Living Virtually

For the last week, I’ve spent most of my waking hours living and breathing virtualization. Server virtualization, to be slightly more specific. To explain server virtualization in a nutshell (because I know you can’t help but what to know), there’s one physical server that you can see and touch and throw in the river when it starts misbehaving. That physical server will then run many virtual servers. These virtual servers only think they have a physical hard drive and memory; in reality, these virtual servers are completely made from imagination and the resources of the physical server.

I know, I know — I don’t mean to go all geek on you (and for any geeks out there, yes, I realize that my explanation isn’t entirely correct … just loosen up and go with it, okay?). But hang with me because I’m getting to a point, a non-geeky point, I promise.

First, a very short primer on the physical server and the virtual servers it hosts:

So, this one physical server can spin up many virtual servers. If the physical server has more resources than what all the virtual servers demand, then life is good. There’s resources to spare and all the virtual servers get everything they need.

Spin up a few more virtual servers, and then physical server starts to sweat a little. It’s time to start divvying up resources on an as-needed basis. Maybe virtual server #1 is doing nothing but hosting files and isn’t working too hard, so the physical server will take some resources from there and give it to virtual server #2 that’s taking care of email — am I the only one who thinks email is evil? — and all the servers are happy.

Then, a few more virtual servers are added. Uh, oh. Now the physical server looks like a circus act giving and taking back resources faster than the virtual servers can even make use of them. No servers are happy, no servers are getting anything done. Everything comes to a gridlocked standstill.

In the midst of all this, I realized that I’m just like that physical server (see, I told you I’d get to my point eventually). I’ve got a certain amount of resources — time, energy, motivation — and things to devote these resources to. If I have only a few of these things in my life, it’s all great. I’ve got resources to spare! That means that I’m getting 8 hours of sleep every night, I’m happy and content with what I’m doing and my activities are thriving because of the attention that I’m able to give to them.

But then, I add a few more things on. Perhaps I pick up mountain biking. Or coding. Or anything else that takes up time and energy. I’m probably still okay. Maybe each activity in my life isn’t getting everything they want at every instant, but I’m able to make decisions about what’s important at any given time. Perhaps today it’s sunny and 70 degrees and gorgeous out — time to go running or biking! Or maybe I had a great idea about something to write about — time to stay in a peck away at the computer for awhile. But all in all, it’s good and I’m not so busy that I can’t get things done.

Until, of course, I keep adding new activities to the list without giving up any of the other ones. That’s pretty bad news — I just don’t have the resources to do anything well and trying just makes me stressed out. I’ll lose sleep, I’ll run around like someone with ADHD on Red Bull and I’ll always feel like I’m not doing enough.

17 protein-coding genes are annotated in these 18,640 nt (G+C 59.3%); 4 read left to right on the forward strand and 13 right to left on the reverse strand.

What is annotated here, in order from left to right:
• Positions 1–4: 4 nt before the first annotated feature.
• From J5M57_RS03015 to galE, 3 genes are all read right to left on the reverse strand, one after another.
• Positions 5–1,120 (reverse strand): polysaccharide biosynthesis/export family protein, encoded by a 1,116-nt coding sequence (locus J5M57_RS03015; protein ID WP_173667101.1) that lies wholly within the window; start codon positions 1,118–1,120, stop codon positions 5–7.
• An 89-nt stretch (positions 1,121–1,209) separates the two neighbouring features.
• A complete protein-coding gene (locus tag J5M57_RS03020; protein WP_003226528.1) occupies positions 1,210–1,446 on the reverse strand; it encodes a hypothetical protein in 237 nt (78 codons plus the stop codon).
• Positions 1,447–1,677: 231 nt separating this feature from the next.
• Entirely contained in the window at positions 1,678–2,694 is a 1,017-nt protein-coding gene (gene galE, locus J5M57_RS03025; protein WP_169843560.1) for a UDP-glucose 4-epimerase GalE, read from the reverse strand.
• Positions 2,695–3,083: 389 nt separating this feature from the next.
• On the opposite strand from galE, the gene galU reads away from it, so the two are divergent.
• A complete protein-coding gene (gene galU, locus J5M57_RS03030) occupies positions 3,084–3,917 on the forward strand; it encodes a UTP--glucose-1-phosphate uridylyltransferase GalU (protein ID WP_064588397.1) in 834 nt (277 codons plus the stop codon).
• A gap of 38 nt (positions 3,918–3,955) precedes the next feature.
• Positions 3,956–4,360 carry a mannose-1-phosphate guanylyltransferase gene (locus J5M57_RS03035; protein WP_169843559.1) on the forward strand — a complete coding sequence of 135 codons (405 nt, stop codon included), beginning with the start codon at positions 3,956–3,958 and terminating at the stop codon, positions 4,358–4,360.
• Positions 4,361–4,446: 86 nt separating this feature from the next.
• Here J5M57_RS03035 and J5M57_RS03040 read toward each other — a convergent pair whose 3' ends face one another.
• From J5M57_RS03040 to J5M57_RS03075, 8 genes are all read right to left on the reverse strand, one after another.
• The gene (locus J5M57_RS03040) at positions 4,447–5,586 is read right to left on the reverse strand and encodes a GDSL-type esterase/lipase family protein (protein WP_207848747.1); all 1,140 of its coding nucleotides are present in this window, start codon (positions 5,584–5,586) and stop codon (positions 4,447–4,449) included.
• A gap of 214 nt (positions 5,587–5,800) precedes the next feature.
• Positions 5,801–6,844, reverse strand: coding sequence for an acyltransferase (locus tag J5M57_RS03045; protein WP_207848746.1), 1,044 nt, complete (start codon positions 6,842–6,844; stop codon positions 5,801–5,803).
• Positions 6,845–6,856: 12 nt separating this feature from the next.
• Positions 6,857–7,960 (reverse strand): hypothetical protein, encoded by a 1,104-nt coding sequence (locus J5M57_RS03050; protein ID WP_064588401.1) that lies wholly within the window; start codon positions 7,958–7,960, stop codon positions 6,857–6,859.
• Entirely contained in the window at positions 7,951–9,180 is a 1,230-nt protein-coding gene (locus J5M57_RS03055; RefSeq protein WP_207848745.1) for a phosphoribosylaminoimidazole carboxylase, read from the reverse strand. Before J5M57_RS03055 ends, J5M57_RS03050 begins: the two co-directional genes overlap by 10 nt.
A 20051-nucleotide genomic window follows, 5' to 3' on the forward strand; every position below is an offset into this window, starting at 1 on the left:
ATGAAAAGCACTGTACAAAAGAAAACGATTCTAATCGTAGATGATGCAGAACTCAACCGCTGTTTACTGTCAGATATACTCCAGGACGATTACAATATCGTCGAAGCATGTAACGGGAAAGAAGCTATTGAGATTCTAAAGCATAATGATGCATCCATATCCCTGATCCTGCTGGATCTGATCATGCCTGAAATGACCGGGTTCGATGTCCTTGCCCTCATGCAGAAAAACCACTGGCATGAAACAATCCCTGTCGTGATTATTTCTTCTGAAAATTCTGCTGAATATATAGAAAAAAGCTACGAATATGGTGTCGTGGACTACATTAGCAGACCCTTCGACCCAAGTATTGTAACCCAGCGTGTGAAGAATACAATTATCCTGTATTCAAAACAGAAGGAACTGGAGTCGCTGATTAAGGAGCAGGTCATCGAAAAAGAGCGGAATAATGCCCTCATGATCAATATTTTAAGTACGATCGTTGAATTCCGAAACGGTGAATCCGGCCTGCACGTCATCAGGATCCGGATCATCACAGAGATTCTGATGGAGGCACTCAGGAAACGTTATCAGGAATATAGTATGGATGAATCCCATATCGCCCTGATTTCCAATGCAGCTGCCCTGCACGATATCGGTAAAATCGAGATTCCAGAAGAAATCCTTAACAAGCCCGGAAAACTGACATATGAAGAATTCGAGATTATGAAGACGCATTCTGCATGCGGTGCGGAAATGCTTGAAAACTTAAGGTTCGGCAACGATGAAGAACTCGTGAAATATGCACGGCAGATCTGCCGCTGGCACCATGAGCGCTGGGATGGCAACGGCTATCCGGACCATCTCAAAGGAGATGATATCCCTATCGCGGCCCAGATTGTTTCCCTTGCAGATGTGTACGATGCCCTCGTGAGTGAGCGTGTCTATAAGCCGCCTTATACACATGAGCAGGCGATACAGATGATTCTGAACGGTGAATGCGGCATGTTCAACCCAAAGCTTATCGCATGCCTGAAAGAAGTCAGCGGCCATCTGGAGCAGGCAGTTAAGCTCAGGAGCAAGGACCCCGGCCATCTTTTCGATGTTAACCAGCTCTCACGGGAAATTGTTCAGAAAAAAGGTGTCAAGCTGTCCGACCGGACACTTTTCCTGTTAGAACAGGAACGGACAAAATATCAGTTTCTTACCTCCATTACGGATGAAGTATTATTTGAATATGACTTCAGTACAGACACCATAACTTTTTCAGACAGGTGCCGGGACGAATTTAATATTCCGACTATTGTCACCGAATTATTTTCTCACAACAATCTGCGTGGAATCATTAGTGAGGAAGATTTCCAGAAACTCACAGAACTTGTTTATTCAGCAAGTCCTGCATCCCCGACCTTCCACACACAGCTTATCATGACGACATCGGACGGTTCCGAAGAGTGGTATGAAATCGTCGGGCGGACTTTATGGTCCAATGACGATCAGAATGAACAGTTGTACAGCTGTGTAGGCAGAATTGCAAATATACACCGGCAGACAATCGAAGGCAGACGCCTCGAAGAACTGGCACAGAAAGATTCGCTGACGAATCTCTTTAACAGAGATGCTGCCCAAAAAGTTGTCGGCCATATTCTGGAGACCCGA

The point of all this … managing resources, whether it’s memory, CPU and hard disk or time, energy and motivation is where it’s at. I’ve felt that keenly this week as I’ve really tried to Do All The Things and have failed miserably. I got cranky and stressed, didn’t get nearly enough sleep and still didn’t really get anything done. Strike three and I’m out.

I admit, it was kind of a weird moment when I stopped, cocked my head just like Belle does when she’s confused about what stupid human thing I’m doing, and realized that I’m just like a computer, except without the good memory. And without the ability to schedule resources as rationally as a computer could. Which is how I got to the point where I was trying to fit in working, doing off-hours work to study up for a certification exam, trying to fit in training, writing every day, finishing up the library books that were getting egregiously overdue and, you know, eating and sleeping all into an inconveniently-short 24-hour day.

I’m lucky in a way — this past week was more of an anomaly for me– but for so many, this is just normal life. It’s like busyness has become a sort of status symbol, where we’re always trying to one-up people: “Oh, you get 5 hours of sleep a night? I could never sleep so much and get everything done!”

I suppose it’s quality over quantity, to simplify it down to a cliche. It’s important to have a few activities that you love dearly than so many that you risk not being able to create a relationship with what you want. Being mindful and present can’t happen when you’re worried about what’s coming up next and how you’re going to fit it in. And only by being mindful and really living in the moment can you truly enjoy your life and the activities that you choose to fill it with.

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When I first started thinking about this, I grabbed my journal and started sketching. Needless to say, drawing is not one of the activities that I’m going to spend my precious resources on. You’re welcome.

2 comments

  1. Gosh, all that computer talk is clever, I have no idea how it works at all. But I can and do fully identify with having too much to do, not prioritising, and not really making a good job of anything much as a result. I guess it’s down to prioritising, and organisation, and not being perfect at everything., all the time. X

  2. Don’t you love how EVERYTHING is a metaphor? I love that. I don’t often look to technology for my metaphors, but you got me, Laura! Thank you for the tour. 🙂

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